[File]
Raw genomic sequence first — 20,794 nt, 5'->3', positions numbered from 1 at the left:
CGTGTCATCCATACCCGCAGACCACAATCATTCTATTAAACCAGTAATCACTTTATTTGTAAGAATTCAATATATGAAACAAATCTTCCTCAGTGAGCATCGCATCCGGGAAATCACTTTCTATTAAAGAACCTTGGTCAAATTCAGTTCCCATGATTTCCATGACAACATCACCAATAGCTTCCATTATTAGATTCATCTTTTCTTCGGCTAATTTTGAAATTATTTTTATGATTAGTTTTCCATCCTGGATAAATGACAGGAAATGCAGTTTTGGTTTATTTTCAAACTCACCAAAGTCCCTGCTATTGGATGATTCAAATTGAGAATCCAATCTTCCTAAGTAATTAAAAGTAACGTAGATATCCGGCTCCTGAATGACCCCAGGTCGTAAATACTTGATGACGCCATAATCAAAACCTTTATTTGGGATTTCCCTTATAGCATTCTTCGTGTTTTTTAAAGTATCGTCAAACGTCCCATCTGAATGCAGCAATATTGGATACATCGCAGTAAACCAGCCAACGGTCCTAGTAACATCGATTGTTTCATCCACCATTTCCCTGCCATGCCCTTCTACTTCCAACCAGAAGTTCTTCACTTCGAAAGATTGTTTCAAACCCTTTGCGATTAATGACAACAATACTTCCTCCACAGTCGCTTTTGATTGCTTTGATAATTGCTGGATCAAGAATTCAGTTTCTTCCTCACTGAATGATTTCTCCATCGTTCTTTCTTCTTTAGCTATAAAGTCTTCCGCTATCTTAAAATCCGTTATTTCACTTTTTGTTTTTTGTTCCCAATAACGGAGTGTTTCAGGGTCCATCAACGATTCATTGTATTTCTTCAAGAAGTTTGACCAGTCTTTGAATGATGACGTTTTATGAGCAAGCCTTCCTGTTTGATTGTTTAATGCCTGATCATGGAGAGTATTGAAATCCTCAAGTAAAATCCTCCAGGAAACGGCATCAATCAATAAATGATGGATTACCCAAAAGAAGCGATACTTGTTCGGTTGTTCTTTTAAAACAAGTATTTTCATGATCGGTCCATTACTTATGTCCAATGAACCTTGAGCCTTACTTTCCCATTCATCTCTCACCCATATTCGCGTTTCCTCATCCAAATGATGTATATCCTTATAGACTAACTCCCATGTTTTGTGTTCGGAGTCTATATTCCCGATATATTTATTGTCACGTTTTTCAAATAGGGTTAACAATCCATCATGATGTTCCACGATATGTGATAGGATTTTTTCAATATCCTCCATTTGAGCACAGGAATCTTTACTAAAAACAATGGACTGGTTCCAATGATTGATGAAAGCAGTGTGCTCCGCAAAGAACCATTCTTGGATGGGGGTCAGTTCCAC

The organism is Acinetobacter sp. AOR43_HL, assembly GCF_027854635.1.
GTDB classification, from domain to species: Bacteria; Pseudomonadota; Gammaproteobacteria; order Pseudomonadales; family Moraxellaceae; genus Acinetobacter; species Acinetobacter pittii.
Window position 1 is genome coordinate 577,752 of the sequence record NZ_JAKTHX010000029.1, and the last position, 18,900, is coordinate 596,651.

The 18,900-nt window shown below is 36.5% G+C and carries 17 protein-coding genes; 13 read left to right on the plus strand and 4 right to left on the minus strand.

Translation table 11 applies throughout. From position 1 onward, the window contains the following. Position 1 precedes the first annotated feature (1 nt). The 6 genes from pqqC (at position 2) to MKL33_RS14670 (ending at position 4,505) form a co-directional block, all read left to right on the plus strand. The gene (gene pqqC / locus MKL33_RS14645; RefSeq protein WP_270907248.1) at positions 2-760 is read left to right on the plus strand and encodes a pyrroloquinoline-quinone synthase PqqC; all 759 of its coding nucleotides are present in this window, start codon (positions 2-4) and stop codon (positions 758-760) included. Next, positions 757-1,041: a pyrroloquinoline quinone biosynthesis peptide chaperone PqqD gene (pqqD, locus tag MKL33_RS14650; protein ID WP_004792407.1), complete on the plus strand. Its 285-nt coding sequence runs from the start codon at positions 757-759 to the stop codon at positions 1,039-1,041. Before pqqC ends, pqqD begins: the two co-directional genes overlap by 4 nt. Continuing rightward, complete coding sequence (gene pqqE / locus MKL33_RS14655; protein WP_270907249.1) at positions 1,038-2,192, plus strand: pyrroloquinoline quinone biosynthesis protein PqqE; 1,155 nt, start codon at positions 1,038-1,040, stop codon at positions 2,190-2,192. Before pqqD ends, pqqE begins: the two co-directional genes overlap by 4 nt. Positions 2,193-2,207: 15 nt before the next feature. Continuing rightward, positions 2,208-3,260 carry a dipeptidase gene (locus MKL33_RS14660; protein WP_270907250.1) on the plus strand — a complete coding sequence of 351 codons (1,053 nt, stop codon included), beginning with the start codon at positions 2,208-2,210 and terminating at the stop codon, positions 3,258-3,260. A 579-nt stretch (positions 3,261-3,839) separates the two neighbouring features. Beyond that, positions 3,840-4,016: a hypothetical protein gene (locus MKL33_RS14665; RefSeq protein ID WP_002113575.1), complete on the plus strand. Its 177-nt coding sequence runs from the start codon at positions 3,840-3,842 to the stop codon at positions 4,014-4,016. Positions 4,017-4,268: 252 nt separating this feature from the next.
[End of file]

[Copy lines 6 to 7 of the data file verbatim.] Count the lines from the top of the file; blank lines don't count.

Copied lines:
The 18,900-nt window shown below is 36.5% G+C and carries 17 protein-coding genes; 13 read left to right on the plus strand and 4 right to left on the minus strand.

Translation table 11 applies throughout. From position 1 onward, the window contains the following. Position 1 precedes the first annotated feature (1 nt). The 6 genes from pqqC (at position 2) to MKL33_RS14670 (ending at position 4,505) form a co-directional block, all read left to right on the plus strand. The gene (gene pqqC / locus MKL33_RS14645; RefSeq protein WP_270907248.1) at positions 2-760 is read left to right on the plus strand and encodes a pyrroloquinoline-quinone synthase PqqC; all 759 of its coding nucleotides are present in this window, start codon (positions 2-4) and stop codon (positions 758-760) included. Next, positions 757-1,041: a pyrroloquinoline quinone biosynthesis peptide chaperone PqqD gene (pqqD, locus tag MKL33_RS14650; protein ID WP_004792407.1), complete on the plus strand. Its 285-nt coding sequence runs from the start codon at positions 757-759 to the stop codon at positions 1,039-1,041. Before pqqC ends, pqqD begins: the two co-directional genes overlap by 4 nt. Continuing rightward, complete coding sequence (gene pqqE / locus MKL33_RS14655; protein WP_270907249.1) at positions 1,038-2,192, plus strand: pyrroloquinoline quinone biosynthesis protein PqqE; 1,155 nt, start codon at positions 1,038-1,040, stop codon at positions 2,190-2,192. Before pqqD ends, pqqE begins: the two co-directional genes overlap by 4 nt. Positions 2,193-2,207: 15 nt before the next feature. Continuing rightward, positions 2,208-3,260 carry a dipeptidase gene (locus MKL33_RS14660; protein WP_270907250.1) on the plus strand — a complete coding sequence of 351 codons (1,053 nt, stop codon included), beginning with the start codon at positions 2,208-2,210 and terminating at the stop codon, positions 3,258-3,260. A 579-nt stretch (positions 3,261-3,839) separates the two neighbouring features. Beyond that, positions 3,840-4,016: a hypothetical protein gene (locus MKL33_RS14665; RefSeq protein ID WP_002113575.1), complete on the plus strand. Its 177-nt coding sequence runs from the start codon at positions 3,840-3,842 to the stop codon at positions 4,014-4,016. Positions 4,017-4,268: 252 nt separating this feature from the next.